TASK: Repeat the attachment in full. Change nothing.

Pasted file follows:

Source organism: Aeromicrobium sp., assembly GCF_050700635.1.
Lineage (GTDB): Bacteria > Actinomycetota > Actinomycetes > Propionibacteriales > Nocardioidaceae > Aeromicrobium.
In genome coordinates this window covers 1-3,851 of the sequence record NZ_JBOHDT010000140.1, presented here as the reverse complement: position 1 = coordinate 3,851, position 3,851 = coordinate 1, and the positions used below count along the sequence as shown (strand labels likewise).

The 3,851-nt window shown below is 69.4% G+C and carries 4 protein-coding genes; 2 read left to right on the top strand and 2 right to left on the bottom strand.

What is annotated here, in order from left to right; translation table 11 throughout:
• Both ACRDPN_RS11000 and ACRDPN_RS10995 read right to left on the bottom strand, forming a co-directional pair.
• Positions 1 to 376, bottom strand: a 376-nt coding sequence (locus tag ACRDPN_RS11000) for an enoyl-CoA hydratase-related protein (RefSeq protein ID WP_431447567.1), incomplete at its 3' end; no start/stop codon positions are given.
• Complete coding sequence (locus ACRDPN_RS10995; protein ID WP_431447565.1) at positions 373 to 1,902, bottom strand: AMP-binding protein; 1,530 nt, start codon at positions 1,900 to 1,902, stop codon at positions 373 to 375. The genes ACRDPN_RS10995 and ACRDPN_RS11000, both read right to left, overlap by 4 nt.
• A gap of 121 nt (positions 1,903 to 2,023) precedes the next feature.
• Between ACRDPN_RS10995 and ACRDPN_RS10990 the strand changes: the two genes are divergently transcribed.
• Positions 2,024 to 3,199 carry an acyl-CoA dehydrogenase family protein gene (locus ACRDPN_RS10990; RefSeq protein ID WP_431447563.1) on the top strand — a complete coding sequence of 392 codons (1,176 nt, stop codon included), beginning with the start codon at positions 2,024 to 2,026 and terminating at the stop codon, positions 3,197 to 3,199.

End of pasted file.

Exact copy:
Source organism: Aeromicrobium sp., assembly GCF_050700635.1.
Lineage (GTDB): Bacteria > Actinomycetota > Actinomycetes > Propionibacteriales > Nocardioidaceae > Aeromicrobium.
In genome coordinates this window covers 1-3,851 of the sequence record NZ_JBOHDT010000140.1, presented here as the reverse complement: position 1 = coordinate 3,851, position 3,851 = coordinate 1, and the positions used below count along the sequence as shown (strand labels likewise).

The 3,851-nt window shown below is 69.4% G+C and carries 4 protein-coding genes; 2 read left to right on the top strand and 2 right to left on the bottom strand.

What is annotated here, in order from left to right; translation table 11 throughout:
• Both ACRDPN_RS11000 and ACRDPN_RS10995 read right to left on the bottom strand, forming a co-directional pair.
• Positions 1 to 376, bottom strand: a 376-nt coding sequence (locus tag ACRDPN_RS11000) for an enoyl-CoA hydratase-related protein (RefSeq protein ID WP_431447567.1), incomplete at its 3' end; no start/stop codon positions are given.
• Complete coding sequence (locus ACRDPN_RS10995; protein ID WP_431447565.1) at positions 373 to 1,902, bottom strand: AMP-binding protein; 1,530 nt, start codon at positions 1,900 to 1,902, stop codon at positions 373 to 375. The genes ACRDPN_RS10995 and ACRDPN_RS11000, both read right to left, overlap by 4 nt.
• A gap of 121 nt (positions 1,903 to 2,023) precedes the next feature.
• Between ACRDPN_RS10995 and ACRDPN_RS10990 the strand changes: the two genes are divergently transcribed.
• Positions 2,024 to 3,199 carry an acyl-CoA dehydrogenase family protein gene (locus ACRDPN_RS10990; RefSeq protein ID WP_431447563.1) on the top strand — a complete coding sequence of 392 codons (1,176 nt, stop codon included), beginning with the start codon at positions 2,024 to 2,026 and terminating at the stop codon, positions 3,197 to 3,199.